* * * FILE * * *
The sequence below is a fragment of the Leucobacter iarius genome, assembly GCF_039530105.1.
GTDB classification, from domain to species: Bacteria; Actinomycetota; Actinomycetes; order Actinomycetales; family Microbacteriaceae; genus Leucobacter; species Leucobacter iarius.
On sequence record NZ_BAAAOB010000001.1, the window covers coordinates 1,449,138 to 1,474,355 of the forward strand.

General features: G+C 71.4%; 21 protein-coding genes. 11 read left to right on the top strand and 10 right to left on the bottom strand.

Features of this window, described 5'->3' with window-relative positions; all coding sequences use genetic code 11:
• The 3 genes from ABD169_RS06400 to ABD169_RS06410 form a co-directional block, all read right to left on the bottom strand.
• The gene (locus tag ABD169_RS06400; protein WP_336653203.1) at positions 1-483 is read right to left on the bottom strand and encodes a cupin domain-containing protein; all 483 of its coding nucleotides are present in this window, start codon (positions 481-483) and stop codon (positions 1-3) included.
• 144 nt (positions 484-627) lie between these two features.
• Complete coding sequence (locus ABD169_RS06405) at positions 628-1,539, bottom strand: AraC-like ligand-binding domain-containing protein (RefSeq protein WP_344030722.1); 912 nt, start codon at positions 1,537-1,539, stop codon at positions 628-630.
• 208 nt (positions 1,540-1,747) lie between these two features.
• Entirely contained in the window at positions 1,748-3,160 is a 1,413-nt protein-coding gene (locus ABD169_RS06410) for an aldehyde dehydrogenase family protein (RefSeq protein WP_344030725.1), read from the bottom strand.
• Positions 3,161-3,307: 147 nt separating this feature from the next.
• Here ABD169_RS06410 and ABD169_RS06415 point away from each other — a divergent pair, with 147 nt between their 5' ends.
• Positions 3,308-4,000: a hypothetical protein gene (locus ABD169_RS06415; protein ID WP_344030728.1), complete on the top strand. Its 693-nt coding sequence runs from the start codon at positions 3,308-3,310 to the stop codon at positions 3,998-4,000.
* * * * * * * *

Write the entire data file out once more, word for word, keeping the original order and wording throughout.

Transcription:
The sequence below is a fragment of the Leucobacter iarius genome, assembly GCF_039530105.1.
GTDB classification, from domain to species: Bacteria; Actinomycetota; Actinomycetes; order Actinomycetales; family Microbacteriaceae; genus Leucobacter; species Leucobacter iarius.
On sequence record NZ_BAAAOB010000001.1, the window covers coordinates 1,449,138 to 1,474,355 of the forward strand.

General features: G+C 71.4%; 21 protein-coding genes. 11 read left to right on the top strand and 10 right to left on the bottom strand.

Features of this window, described 5'->3' with window-relative positions; all coding sequences use genetic code 11:
• The 3 genes from ABD169_RS06400 to ABD169_RS06410 form a co-directional block, all read right to left on the bottom strand.
• The gene (locus tag ABD169_RS06400; protein WP_336653203.1) at positions 1-483 is read right to left on the bottom strand and encodes a cupin domain-containing protein; all 483 of its coding nucleotides are present in this window, start codon (positions 481-483) and stop codon (positions 1-3) included.
• 144 nt (positions 484-627) lie between these two features.
• Complete coding sequence (locus ABD169_RS06405) at positions 628-1,539, bottom strand: AraC-like ligand-binding domain-containing protein (RefSeq protein WP_344030722.1); 912 nt, start codon at positions 1,537-1,539, stop codon at positions 628-630.
• 208 nt (positions 1,540-1,747) lie between these two features.
• Entirely contained in the window at positions 1,748-3,160 is a 1,413-nt protein-coding gene (locus ABD169_RS06410) for an aldehyde dehydrogenase family protein (RefSeq protein WP_344030725.1), read from the bottom strand.
• Positions 3,161-3,307: 147 nt separating this feature from the next.
• Here ABD169_RS06410 and ABD169_RS06415 point away from each other — a divergent pair, with 147 nt between their 5' ends.
• Positions 3,308-4,000: a hypothetical protein gene (locus ABD169_RS06415; protein ID WP_344030728.1), complete on the top strand. Its 693-nt coding sequence runs from the start codon at positions 3,308-3,310 to the stop codon at positions 3,998-4,000.